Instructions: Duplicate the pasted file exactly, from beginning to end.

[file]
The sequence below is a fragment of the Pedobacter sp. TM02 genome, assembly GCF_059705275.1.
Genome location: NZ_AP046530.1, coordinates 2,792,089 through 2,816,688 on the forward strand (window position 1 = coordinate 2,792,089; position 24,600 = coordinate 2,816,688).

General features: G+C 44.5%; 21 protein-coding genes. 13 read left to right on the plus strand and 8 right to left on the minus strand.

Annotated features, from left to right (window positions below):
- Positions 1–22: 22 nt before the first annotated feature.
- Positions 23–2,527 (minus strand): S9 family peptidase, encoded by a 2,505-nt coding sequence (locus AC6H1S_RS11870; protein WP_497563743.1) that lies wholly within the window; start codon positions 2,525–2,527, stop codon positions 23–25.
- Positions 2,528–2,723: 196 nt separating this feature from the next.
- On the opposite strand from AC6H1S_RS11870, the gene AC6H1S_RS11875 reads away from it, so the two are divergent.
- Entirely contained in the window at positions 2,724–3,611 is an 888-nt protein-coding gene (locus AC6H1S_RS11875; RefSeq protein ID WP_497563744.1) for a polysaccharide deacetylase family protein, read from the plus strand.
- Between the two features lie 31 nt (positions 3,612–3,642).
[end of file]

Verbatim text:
The sequence below is a fragment of the Pedobacter sp. TM02 genome, assembly GCF_059705275.1.
Genome location: NZ_AP046530.1, coordinates 2,792,089 through 2,816,688 on the forward strand (window position 1 = coordinate 2,792,089; position 24,600 = coordinate 2,816,688).

General features: G+C 44.5%; 21 protein-coding genes. 13 read left to right on the plus strand and 8 right to left on the minus strand.

Annotated features, from left to right (window positions below):
- Positions 1–22: 22 nt before the first annotated feature.
- Positions 23–2,527 (minus strand): S9 family peptidase, encoded by a 2,505-nt coding sequence (locus AC6H1S_RS11870; protein WP_497563743.1) that lies wholly within the window; start codon positions 2,525–2,527, stop codon positions 23–25.
- Positions 2,528–2,723: 196 nt separating this feature from the next.
- On the opposite strand from AC6H1S_RS11870, the gene AC6H1S_RS11875 reads away from it, so the two are divergent.
- Entirely contained in the window at positions 2,724–3,611 is an 888-nt protein-coding gene (locus AC6H1S_RS11875; RefSeq protein ID WP_497563744.1) for a polysaccharide deacetylase family protein, read from the plus strand.
- Between the two features lie 31 nt (positions 3,612–3,642).